OLYMPIA – Saying they want to be “quick but deliberate,” state lawmakers Thursday proposed $105 million in state budget cuts. And they promised much more to come.
Among the fast-track plans:
•Freezing the salaries of state managers.
•A ban on most official travel.
•Halting equipment purchases of more than $1,000.
•Re-instituting a state hiring freeze for most jobs.
The proposal also includes a near-immediate budget cut of more than 4 percent to legislative and judicial agencies.
More cuts are in the works, lawmakers said. They hope to save about $300 million between now and July. Far greater cuts are looming over the next two years, with a budget shortfall estimated at from $6 billion to $7.5 billion.
“We have to start somewhere,” said Senate Majority Leader Lisa Brown, D-Spokane. “But we have a long way to go before we have a comprehensive response to this situation.”
“I’ve been through three recessions (and) Sept. 11th,” said House Majority Leader Lynn Kessler, D-Hoquiam. “Those were totally different from what we’re facing now.”
There was also some good news, however. The state was hoping for $1.1 billion more in federal money over the next two years. But meeting with Capitol reporters Thursday, House Speaker Frank Chopp said that state officials now expect the infusion to be “significantly more than than that,” perhaps $1.5 billion or more.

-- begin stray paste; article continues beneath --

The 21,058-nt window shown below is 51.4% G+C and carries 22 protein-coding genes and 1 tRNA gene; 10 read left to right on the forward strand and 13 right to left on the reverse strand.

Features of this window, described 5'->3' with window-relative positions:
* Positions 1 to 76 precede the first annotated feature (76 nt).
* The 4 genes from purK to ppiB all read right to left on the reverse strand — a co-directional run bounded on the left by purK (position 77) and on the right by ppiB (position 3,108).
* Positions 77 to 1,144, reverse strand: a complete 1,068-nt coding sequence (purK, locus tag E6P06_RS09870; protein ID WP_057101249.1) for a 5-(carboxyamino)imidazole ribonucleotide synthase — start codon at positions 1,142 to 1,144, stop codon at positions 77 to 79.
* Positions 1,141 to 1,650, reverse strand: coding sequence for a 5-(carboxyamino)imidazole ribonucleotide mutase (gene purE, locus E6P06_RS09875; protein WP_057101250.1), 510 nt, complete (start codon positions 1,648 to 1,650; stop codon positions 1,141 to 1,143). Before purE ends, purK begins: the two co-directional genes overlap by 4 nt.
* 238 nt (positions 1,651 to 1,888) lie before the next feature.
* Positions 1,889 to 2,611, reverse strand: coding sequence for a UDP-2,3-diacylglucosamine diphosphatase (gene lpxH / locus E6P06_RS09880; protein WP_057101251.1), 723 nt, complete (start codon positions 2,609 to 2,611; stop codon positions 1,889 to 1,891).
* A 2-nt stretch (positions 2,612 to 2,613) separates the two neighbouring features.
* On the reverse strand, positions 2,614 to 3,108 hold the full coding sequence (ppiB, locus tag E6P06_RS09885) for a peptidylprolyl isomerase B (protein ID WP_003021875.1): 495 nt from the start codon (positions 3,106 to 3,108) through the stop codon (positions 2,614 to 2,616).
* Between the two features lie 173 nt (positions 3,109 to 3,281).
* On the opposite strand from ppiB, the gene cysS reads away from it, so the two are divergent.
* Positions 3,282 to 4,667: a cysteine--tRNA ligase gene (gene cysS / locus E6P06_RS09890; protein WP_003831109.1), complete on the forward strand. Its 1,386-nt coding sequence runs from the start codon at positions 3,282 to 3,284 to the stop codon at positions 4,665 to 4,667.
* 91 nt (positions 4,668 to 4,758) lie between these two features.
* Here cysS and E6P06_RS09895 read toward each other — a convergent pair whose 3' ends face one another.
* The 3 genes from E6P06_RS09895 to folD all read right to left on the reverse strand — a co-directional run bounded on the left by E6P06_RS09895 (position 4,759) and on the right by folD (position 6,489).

House lawmakers are also working on a package of government reforms to be released Monday.
“We’re moving on all fronts as quickly as possible,” said Chopp, D-Seattle. He said lawmakers and state unions are discussing having workers take unpaid days off to save some jobs.
Brown said lawmakers are also considering boosting the payments that non-union state employees make for their health care. The increase would be designed so higher-paid employees pay more, she said.
Republicans had called on Olympia’s Democratic majority to quickly come up with a budget for the next six months. The longer it takes, the less money will be saved, said Rep. Gary Alexander, R-Olympia.
Senate Republican budget chief Joe Zarelli, R-Ridgefield, is a co-sponsor of the “belt-tightening” bill. But Zarelli said he still doesn’t think the plan goes far enough when compared with a projected budget deficit of about $6 billion over the next 2½ years.
“I think we’re kind of moving at tortoise speed here, and that’s problematic,” he said. “It inches in the right direction.”
Brown said Democrats want to make cuts carefully. Otherwise, she said, what seem like easy savings could lead to costlier long-term problems.
“In the Senate, we’re prepared to write a full budget like you build a house: Measure twice, cut once,” she said. “We want to be quick and right, not just quick.”